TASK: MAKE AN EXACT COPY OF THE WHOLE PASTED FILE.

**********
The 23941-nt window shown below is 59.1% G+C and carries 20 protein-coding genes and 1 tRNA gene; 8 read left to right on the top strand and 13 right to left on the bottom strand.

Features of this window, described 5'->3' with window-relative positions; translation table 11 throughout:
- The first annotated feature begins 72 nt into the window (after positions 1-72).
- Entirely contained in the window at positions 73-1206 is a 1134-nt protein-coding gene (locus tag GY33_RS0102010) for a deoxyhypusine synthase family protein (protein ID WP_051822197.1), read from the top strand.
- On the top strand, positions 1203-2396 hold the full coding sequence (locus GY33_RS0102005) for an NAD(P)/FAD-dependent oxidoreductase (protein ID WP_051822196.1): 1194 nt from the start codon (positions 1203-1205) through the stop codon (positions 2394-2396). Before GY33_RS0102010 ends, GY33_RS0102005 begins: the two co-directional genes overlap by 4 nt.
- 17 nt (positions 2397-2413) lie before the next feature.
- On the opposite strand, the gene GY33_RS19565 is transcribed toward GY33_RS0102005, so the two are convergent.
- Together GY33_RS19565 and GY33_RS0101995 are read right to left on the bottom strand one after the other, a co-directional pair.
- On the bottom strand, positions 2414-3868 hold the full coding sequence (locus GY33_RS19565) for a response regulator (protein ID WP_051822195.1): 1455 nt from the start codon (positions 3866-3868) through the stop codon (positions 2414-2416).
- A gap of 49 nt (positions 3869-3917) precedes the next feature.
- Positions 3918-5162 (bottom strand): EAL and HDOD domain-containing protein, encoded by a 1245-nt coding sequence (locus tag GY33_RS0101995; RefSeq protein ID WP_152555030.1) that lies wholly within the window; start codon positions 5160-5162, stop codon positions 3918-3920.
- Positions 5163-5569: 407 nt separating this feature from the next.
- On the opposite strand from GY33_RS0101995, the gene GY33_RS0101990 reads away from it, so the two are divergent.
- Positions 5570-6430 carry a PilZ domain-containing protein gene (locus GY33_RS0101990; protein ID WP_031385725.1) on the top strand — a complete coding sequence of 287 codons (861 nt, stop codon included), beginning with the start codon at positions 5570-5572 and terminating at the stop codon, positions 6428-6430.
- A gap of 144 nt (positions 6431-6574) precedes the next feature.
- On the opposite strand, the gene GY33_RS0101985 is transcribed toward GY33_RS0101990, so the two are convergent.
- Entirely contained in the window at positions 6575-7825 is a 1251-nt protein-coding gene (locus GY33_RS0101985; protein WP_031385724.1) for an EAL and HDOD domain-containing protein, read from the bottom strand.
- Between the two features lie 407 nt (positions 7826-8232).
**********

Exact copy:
The 23941-nt window shown below is 59.1% G+C and carries 20 protein-coding genes and 1 tRNA gene; 8 read left to right on the top strand and 13 right to left on the bottom strand.

Features of this window, described 5'->3' with window-relative positions; translation table 11 throughout:
- The first annotated feature begins 72 nt into the window (after positions 1-72).
- Entirely contained in the window at positions 73-1206 is a 1134-nt protein-coding gene (locus tag GY33_RS0102010) for a deoxyhypusine synthase family protein (protein ID WP_051822197.1), read from the top strand.
- On the top strand, positions 1203-2396 hold the full coding sequence (locus GY33_RS0102005) for an NAD(P)/FAD-dependent oxidoreductase (protein ID WP_051822196.1): 1194 nt from the start codon (positions 1203-1205) through the stop codon (positions 2394-2396). Before GY33_RS0102010 ends, GY33_RS0102005 begins: the two co-directional genes overlap by 4 nt.
- 17 nt (positions 2397-2413) lie before the next feature.
- On the opposite strand, the gene GY33_RS19565 is transcribed toward GY33_RS0102005, so the two are convergent.
- Together GY33_RS19565 and GY33_RS0101995 are read right to left on the bottom strand one after the other, a co-directional pair.
- On the bottom strand, positions 2414-3868 hold the full coding sequence (locus GY33_RS19565) for a response regulator (protein ID WP_051822195.1): 1455 nt from the start codon (positions 3866-3868) through the stop codon (positions 2414-2416).
- A gap of 49 nt (positions 3869-3917) precedes the next feature.
- Positions 3918-5162 (bottom strand): EAL and HDOD domain-containing protein, encoded by a 1245-nt coding sequence (locus tag GY33_RS0101995; RefSeq protein ID WP_152555030.1) that lies wholly within the window; start codon positions 5160-5162, stop codon positions 3918-3920.
- Positions 5163-5569: 407 nt separating this feature from the next.
- On the opposite strand from GY33_RS0101995, the gene GY33_RS0101990 reads away from it, so the two are divergent.
- Positions 5570-6430 carry a PilZ domain-containing protein gene (locus GY33_RS0101990; protein ID WP_031385725.1) on the top strand — a complete coding sequence of 287 codons (861 nt, stop codon included), beginning with the start codon at positions 5570-5572 and terminating at the stop codon, positions 6428-6430.
- A gap of 144 nt (positions 6431-6574) precedes the next feature.
- On the opposite strand, the gene GY33_RS0101985 is transcribed toward GY33_RS0101990, so the two are convergent.
- Entirely contained in the window at positions 6575-7825 is a 1251-nt protein-coding gene (locus GY33_RS0101985; protein WP_031385724.1) for an EAL and HDOD domain-containing protein, read from the bottom strand.
- Between the two features lie 407 nt (positions 7826-8232).